Mezcal and tequila are often confused as the same thing. Both originate from Mexico, and both are distilled from agave, a plant native to Mexico. But when it comes to flavor, production methods, and traditions, these sibling spirits have more differences than similarities.
Tequila is a spirit distilled from blue agave, usually harvested from the Jalisco region of Mexico. Tequila gets its name from the town of Tequila, located in Jalisco. Since it’s made from blue agave, tequila usually has a light and somewhat sweet flavor, often with herbaceous and vegetal aromas.
There are three types of tequila, all named after how long they are aged: Blanco (0-2 months), reposado (2-12 months), and Anejo (1-3 years). Depending on how long it’s aged, the spirit can appear clear, a light caramel color, or a rich brown color. The flavor profiles of tequila also vary based on the aging period.
Blanco tequilas tend to be lighter in flavor, with citrus, vanilla, and pepper notes. Tequilas aged for longer periods, like reposados, often take on a faint caramel flavor, while Anejo tequilas often have rich flavors reminiscent of vanilla, hazelnut, or cinnamon.
The term mezcal comes from the Aztec words for “cooked agave.” So technically, any spirit made from agave, including tequila, is a mezcal. However, the name mezcal is now attributed to a spirit with a distinct smoky flavor.
Strict laws govern what can be labeled a mezcal. Essentially, mezcal can be made from any species of agave that is not the defining ingredient of another spirit. For example, mezcal cannot be made from blue agave, as that would make it tequila.
Mezcal is similar to tequila in taste, but with a heavy smoke flavor that comes from its cooking process. The smokiness is certainly not for everyone, but when used correctly, mezcal can add layers of complexity to your favorite drinks.
Like tequila, mezcal labels include Blanco, reposado, and Anejo, and have similar minimum aging requirements.
Both mezcal and tequila are distilled from agave, a large succulent plant resembling a pineapple or aloe vera plant. Both are made by processing the agave’s harvested core, known as the piña. That said, the production methods could not be more different.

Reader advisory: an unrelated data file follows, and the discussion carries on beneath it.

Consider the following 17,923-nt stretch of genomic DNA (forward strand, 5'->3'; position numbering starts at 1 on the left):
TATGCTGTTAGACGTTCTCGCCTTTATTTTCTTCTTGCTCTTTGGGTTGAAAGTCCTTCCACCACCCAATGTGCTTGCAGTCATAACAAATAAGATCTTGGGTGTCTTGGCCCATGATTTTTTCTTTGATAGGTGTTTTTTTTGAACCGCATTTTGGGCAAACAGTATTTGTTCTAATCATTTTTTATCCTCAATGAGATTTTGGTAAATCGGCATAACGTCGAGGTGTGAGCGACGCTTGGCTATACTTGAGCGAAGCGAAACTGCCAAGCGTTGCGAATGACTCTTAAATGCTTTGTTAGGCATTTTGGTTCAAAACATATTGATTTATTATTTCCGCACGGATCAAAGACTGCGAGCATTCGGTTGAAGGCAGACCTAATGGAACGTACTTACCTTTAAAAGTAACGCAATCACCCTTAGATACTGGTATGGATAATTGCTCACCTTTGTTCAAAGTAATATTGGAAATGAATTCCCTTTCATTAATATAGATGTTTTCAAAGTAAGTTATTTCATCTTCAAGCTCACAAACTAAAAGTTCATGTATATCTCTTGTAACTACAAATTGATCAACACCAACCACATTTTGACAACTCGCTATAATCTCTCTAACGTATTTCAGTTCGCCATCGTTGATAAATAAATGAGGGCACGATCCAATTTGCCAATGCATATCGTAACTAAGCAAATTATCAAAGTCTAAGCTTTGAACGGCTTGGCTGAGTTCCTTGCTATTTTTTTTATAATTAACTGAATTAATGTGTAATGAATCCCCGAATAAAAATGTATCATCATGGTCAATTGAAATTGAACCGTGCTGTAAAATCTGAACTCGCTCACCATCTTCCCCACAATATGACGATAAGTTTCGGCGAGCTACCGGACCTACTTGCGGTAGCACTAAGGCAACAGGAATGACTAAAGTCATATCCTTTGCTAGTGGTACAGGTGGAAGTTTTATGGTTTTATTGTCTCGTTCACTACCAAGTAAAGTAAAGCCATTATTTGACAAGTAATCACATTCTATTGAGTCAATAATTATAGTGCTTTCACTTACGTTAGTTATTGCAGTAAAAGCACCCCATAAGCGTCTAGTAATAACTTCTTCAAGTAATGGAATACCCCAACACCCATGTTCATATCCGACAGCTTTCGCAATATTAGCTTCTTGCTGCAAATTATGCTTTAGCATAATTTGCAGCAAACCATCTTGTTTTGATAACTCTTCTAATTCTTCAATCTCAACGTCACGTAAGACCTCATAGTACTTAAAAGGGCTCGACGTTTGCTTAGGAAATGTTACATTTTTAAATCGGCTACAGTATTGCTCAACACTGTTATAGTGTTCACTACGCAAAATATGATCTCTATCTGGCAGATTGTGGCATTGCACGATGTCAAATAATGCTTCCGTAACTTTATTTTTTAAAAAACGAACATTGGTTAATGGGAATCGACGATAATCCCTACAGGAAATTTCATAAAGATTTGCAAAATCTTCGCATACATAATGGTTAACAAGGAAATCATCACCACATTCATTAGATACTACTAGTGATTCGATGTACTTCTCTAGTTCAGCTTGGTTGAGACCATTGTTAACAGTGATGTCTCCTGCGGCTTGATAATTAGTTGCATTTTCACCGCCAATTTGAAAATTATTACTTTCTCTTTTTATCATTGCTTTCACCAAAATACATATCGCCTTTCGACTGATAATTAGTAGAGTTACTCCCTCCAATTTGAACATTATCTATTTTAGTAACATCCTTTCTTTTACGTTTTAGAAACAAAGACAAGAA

Tequila is made using strictly blue agave, usually from the Jalisco region of Mexico where blue agave grows in abundance due to the climate. Tequila can be made in five other Mexican states, but Jalisco produces around 90 percent of the world’s tequila.
Tequila is made by baking or steam cooking the agave’s core. This cooking method helps extract the agave’s fermentable sugars and gives the tequila a notable lack of smokiness when compared to mezcal. The cooked core is then crushed into juice and fermented with yeast and water.
After fermentation, the agave juice is distilled in copper pots, usually twice. The tequila is then aged in oak barrels. Note that Blanco tequila is not aged in oak, as it is bottled shortly after production.
Mezcal production is spread across Mexico, taking place in Durango, Guanajuato, Guerrero, San Luis Potosi, Tamaulipas, Zacatecas, Michoacán, and Puebla. However, about 85 percent of mezcal is made in the Oaxaca region of southern Mexico.
Unlike tequila, mezcal can be distilled from several different types of agave, including tobalá, tobaziche, tepeztate, and arroqueño agave. About 90 percent of mezcal is made from espadín, the most common type of agave.
Most mezcal is produced in a much more traditional style than tequila. To make mezcal, agave cores are roasted on wood and charcoal-filled fire pits for three to four days. This roasting process is what gives mezcal such a heavy smokiness.
After the roasting period, the processed agave is distilled in clay pots, giving mezcal an earthier quality than tequila. But like tequila, the distilled juice is either bottled almost immediately or aged in oak barrels, where it will become a reposado or Anejo mezcal.
Some manufacturers have industrialized this centuries-old production method to accommodate modern demands. While this isn’t necessarily a negative thing, it can affect the mezcal’s flavor.
When many think of agave-based spirits, the first cocktail that goes through their mind is the classic Margarita. The margarita has stood the test of time and for good reason, it’s a delicious drink that plays off of the sweetness and tartness of lime against the herbal sweetness of the tequila or mezcal. For those who are looking for an agave spirit cocktail that ventures away from lime, the Paloma could be the drink for you. The Paloma is a simple cocktail that pairs the spirit with grapefruit. You can enjoy a tequila or mezcal cocktail at brunch, by ordering a Bloody Maria. As the name suggests, it’s a bloody mary, but with the vodka swapped for tequila or mezcal. For those who like to walk on the wild side, we can make you a Mezcal Martini garnished with roasted grasshoppers.